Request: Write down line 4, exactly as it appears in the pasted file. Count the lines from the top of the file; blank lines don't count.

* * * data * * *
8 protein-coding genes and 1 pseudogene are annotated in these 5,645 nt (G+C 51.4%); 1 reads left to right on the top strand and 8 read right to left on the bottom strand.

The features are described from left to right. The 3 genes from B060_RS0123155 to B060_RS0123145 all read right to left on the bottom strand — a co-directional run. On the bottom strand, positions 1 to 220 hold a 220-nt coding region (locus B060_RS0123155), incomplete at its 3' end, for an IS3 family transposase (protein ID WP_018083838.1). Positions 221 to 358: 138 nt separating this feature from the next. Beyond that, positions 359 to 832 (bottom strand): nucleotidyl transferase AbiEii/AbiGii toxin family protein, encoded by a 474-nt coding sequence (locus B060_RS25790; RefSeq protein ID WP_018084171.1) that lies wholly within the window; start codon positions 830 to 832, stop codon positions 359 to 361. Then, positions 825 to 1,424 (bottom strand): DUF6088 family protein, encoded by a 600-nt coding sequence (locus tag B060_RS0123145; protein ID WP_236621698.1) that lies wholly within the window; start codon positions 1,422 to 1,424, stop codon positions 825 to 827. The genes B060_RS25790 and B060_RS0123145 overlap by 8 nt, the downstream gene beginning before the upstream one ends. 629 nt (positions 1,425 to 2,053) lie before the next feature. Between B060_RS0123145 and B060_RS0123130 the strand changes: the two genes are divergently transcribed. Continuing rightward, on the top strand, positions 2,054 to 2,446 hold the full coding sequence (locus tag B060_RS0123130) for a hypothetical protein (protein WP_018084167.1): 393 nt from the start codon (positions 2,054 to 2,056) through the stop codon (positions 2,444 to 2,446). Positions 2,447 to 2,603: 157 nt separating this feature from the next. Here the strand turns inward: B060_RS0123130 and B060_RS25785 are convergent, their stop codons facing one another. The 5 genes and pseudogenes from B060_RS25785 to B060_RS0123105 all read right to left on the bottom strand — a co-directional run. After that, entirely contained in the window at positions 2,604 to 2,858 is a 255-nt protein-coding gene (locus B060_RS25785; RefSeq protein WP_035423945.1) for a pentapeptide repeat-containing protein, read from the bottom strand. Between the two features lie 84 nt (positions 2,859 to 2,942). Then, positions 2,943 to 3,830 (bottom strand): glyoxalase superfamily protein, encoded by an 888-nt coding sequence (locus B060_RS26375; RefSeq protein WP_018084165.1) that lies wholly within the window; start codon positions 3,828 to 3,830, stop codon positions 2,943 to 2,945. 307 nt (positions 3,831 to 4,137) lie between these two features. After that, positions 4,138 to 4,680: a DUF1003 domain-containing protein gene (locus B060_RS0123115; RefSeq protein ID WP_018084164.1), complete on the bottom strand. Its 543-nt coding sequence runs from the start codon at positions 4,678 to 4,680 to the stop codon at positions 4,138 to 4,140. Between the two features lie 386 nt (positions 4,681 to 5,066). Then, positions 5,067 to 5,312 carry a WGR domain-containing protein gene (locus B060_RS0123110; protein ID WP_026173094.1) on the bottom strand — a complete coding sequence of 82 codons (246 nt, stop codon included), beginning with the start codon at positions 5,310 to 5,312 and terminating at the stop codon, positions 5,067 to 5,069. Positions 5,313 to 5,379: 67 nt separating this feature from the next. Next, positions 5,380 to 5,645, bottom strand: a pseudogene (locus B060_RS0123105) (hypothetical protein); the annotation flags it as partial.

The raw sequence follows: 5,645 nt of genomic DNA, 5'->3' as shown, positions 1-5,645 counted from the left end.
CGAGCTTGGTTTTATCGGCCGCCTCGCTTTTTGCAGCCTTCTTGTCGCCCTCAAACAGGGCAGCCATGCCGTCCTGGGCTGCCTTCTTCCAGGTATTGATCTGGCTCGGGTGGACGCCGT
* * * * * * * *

CGAGCTTGGTTTTATCGGCCGCCTCGCTTTTTGCAGCCTTCTTGTCGCCCTCAAACAGGGCAGCCATGCCGTCCTGGGCTGCCTTCTTCCAGGTATTGATCTGGCTCGGGTGGACGCCGT